History of the Atlantic Telegraph. By Henry M. Field, D. D. New York: Charles Scribner & Co.


Why Columbus should have been at the trouble to sail from the Old World in order to find a nearer path to it, as our author states in his opening chapter, he will probably explain in the future edition in which he will chastise the occasionally ambitious writing of this. His book is a most interesting narrative of all the events in the history of telegraphic communication between Europe and America, and has the double claim upon the reader of an important theme and an attractive treatment of it. Now that the great nervous cord running from one centre of the world's life to the other is quick with constant sensation, the wonder of its existence may fade from our minds; and it is well for us to remember how many failures—involving all the virtue of triumph—went before the final success. And it cannot but be forever gratifying to our national pride, that, although the idea of the Atlantic telegraph originated in Newfoundland, and was mainly realized through the patience of British enterprise, yet the first substantial encouragement which it received was from Americans, and that it was an American whose heroic perseverance so united his name with this idea that Cyrus W. Field and the Atlantic cable are not to be dissociated in men's minds in this or any time.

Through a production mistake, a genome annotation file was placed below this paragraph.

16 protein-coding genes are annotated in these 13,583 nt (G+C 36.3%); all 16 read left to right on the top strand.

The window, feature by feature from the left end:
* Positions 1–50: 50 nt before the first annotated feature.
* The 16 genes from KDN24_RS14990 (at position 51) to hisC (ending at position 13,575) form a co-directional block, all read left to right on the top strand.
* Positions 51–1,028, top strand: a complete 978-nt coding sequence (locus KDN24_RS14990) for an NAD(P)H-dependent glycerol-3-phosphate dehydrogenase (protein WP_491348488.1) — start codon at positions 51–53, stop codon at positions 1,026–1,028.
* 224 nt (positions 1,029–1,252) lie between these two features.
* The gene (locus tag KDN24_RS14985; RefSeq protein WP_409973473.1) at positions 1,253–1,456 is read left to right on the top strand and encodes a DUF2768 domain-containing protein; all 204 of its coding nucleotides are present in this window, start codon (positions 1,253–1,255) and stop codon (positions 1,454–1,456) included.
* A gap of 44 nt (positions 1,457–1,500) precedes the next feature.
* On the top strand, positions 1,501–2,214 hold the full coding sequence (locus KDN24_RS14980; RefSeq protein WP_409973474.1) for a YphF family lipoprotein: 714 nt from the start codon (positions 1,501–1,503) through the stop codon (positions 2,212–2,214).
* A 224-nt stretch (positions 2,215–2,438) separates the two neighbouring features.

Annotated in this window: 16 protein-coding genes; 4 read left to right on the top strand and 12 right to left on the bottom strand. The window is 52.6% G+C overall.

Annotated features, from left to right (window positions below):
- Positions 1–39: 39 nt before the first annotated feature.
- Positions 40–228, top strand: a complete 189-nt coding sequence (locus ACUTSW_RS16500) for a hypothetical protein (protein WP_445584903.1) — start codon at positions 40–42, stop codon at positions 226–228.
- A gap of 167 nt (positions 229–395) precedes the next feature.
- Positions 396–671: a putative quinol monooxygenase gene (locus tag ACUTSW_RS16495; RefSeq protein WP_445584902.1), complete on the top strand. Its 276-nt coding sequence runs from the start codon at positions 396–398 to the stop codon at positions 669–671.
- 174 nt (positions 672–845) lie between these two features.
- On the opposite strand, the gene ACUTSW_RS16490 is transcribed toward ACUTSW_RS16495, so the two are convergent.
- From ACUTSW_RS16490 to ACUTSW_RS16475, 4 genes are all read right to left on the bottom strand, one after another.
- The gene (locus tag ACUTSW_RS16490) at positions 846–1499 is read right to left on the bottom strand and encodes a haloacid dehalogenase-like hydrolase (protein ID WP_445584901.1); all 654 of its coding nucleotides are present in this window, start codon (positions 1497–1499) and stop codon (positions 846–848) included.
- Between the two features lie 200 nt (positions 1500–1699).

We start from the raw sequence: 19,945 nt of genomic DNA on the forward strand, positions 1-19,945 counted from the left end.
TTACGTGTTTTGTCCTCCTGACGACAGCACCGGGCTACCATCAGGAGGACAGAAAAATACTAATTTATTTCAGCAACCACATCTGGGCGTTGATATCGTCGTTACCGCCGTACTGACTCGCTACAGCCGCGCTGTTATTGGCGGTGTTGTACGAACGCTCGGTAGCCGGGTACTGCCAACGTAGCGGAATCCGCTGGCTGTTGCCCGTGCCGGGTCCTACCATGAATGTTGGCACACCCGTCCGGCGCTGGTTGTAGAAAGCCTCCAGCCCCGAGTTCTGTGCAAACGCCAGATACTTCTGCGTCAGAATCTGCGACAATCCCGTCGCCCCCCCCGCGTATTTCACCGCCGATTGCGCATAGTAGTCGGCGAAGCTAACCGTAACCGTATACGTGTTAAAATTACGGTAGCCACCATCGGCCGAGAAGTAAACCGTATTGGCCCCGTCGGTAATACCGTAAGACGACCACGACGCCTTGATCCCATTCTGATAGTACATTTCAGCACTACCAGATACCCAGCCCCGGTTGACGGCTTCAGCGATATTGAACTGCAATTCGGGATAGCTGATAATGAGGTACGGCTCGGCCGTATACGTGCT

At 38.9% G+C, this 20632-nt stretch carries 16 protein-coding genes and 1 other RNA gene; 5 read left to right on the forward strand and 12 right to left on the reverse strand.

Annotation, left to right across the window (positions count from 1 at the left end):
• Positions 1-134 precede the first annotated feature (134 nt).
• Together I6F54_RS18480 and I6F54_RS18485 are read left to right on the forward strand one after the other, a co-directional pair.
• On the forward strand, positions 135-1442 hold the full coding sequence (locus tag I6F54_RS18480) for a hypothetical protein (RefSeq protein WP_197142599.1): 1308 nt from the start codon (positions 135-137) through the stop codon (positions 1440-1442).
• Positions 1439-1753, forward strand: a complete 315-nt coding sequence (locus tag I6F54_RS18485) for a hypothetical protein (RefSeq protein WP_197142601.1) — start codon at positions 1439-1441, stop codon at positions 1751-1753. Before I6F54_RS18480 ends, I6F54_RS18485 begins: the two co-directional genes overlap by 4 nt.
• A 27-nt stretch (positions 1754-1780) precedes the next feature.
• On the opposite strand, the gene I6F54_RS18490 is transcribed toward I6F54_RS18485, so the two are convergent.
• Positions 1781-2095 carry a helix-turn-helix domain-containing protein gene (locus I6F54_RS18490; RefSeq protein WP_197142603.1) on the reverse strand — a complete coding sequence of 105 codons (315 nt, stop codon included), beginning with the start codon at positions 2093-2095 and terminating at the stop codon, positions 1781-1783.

Our author has not only very interestingly reminded us of all this, but he has done it with a good judgment which we must applaud. His brother was the master-spirit of the whole enterprise; but, while he has contrived to do him perfect justice, he has accomplished the end with an unfailing sense of the worth of the constant support and encouragement given by others.